Cork clubs vote to play one round in April and two rounds in August
BY DENIS HURLEY
CORK County Board secretary Kevin O’Donovan was delighted to see democracy in action as clubs decided to go with Option A for the county championships from 2020 onwards.
Faced with a choice between three, the April/August system, with three groups of four teams in each of the four grade, was a resounding winner . The final vote of 136 votes for Option A – with games in April and August – compared to 52 for Option C and just 33 for Option B (an August start) was emphatic.
O’Donovan felt that it sent a message, while also noting the support for Option C, which would have seen clubs play without their county players.
‘I think the process worked,’ he said, ‘I think the clubs engaged, their delegates spoke and expressed the views of their members on the floor.
‘I’m delighted with the outcome as well – I had no dog in the race, I was happy with all proposals. There is clearly a desire to have the one game in April and to have county players available for all club championship games.
‘But, there was a little signal, with almost quarter of the vote going to C, that people are not fully happy with the world we’re constrained in and there’s a huge appetite for summer games.
‘Playing those without inter-county players is off the table but there is a need now for us to look at our leagues and provide games through some other format. Across all A, B and C, there was a huge desire for summer games.’
Whichever of the three options was chosen, it was a step in the right direction as O’Donovan pointed out that there were parts common to all.
‘The core elements of more competitive championships, relegation, group games, giving greater certainty to the clubs with regard to fixtures, those were all our non-negotiables,’ he said.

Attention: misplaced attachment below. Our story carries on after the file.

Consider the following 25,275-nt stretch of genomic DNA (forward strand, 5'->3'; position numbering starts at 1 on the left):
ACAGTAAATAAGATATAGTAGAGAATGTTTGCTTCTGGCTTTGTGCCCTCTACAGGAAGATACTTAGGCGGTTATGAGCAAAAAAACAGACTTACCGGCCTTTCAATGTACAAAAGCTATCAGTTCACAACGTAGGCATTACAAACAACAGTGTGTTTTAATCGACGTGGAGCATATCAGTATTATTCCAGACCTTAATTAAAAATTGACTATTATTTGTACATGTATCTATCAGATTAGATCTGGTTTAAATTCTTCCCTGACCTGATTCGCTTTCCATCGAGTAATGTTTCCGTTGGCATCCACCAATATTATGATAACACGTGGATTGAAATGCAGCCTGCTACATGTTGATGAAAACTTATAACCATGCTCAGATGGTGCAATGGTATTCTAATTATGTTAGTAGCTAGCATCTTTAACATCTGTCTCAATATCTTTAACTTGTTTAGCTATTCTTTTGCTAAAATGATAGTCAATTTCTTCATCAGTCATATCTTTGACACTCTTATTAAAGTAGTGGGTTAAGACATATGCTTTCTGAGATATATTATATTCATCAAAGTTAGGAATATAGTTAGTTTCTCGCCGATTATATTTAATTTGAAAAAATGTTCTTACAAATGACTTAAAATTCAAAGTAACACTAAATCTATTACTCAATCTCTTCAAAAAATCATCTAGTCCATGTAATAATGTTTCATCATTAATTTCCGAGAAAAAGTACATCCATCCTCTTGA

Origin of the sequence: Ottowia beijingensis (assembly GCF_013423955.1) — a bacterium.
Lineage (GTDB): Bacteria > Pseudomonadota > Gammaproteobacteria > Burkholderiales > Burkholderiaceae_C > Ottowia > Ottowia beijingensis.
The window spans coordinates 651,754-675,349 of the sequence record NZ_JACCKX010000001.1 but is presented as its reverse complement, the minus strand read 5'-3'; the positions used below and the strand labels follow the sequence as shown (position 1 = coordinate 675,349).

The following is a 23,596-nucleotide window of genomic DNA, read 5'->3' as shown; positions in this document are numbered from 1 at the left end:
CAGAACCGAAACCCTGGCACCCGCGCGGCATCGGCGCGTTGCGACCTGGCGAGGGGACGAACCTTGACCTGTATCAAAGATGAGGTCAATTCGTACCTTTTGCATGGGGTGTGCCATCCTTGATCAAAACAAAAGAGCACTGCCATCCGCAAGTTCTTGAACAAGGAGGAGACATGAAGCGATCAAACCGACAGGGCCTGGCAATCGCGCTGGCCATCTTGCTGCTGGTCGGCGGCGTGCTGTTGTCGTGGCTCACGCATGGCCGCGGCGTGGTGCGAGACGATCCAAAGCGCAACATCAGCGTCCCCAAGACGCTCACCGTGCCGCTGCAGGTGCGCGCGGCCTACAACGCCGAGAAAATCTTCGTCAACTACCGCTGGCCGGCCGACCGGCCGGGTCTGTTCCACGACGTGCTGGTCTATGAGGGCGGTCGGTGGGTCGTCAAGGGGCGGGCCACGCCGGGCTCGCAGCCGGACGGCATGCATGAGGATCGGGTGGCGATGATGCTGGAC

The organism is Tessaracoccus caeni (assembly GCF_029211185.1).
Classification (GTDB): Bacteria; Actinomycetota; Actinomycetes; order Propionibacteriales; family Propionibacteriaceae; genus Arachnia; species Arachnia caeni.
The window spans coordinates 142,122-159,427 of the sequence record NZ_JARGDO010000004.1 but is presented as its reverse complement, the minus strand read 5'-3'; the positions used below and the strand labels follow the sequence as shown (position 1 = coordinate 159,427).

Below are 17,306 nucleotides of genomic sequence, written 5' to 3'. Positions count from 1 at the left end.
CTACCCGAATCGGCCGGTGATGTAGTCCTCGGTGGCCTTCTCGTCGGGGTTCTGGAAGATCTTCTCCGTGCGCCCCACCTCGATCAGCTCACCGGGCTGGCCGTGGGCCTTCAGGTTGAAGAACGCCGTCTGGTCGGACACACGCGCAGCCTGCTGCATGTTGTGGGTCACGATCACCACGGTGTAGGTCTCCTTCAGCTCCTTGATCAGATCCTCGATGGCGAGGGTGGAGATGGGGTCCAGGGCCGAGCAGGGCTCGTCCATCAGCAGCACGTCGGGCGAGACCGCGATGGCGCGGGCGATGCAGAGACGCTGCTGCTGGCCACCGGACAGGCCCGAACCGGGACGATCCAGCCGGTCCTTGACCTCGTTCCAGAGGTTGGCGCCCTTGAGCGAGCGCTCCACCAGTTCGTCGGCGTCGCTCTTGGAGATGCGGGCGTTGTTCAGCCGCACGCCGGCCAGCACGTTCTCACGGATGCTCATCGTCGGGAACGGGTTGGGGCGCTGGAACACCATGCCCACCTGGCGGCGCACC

‘Whatever format we brought, they were going to be part of it because the message coming back was too strong to ignore.
‘I’m delighted with that and what we were trying to do with that was take one bound to catch up with what is established practice in other counties and then giving the clubs the option to see if they wanted to take two bounds. They said one bound was enough for now.’
Going for Option C would have been seen as especially radical, but O’Donovan believes that the support shown for that was a signal that the plight of club players is being recognised. The primacy of the club player was on everybody’s agenda, whichever of the three options they voted for,’ he said.
‘We have constrained choices, we didn’t have the option to put five games across the summer with inter-county players available, we have to be realistic that the inter-county programme is there.
‘There is definitely a mandate in Cork to consider how they vote on future inter-county championship proposals.
‘It was also interesting to see what a low vote B got, and that’s standard practice in a lot of counties, wait until the county championships are finished. For us to wait that long would be detrimental, so that’s off the table for a long time.’
Delegates also had a choice as to how the gradings should be determined, opting for results over a four-year period rather than just the outcomes of 2019.
‘The decision on the grading was to choose performances this year along with some element of performances from the last three years, as opposed to just going on 2019 championship performance alone,’ O’Donovan said.
‘The nuance in that is that, by performing well on the field this year, clubs can get to the level they want to. But, if they get a draw and things go wrong, it does recognise the performances of the last three years in championship.
‘Let nobody be any doubt that it will be all on the field of play, hard-fought championship games. Clubs need have no fear that, if they go out and perform this year, they’ll get to the grade they want.’
O’Donovan’s positive reaction was echoed by that of county chairperson Tracey Kennedy. She acknowledged that a perfect solution hadn’t been found but was happy that it was a step in the right direction.
‘We haven’t solved all the problems, by any manner of means,’ she said.
‘What we hope we have is an improvement on what we had, that’s what we were aiming for.
‘What we should have is more competitive championships with the smaller competitions, that’s also quite a big change.
‘There’s an extra game with the group stages but, other than that, it’s not a massive change to what we have now. You’re still going to have the issue of an empty summer and the challenge now is for us and the clubs to come up with a solution to use that.
‘We’d love a situation where clubs took our leagues more seriously. We’ve been striving to achieve that and there have been some changes this year, we hope now that that gap can be used in a more meaningful way. That’s our challenge now.’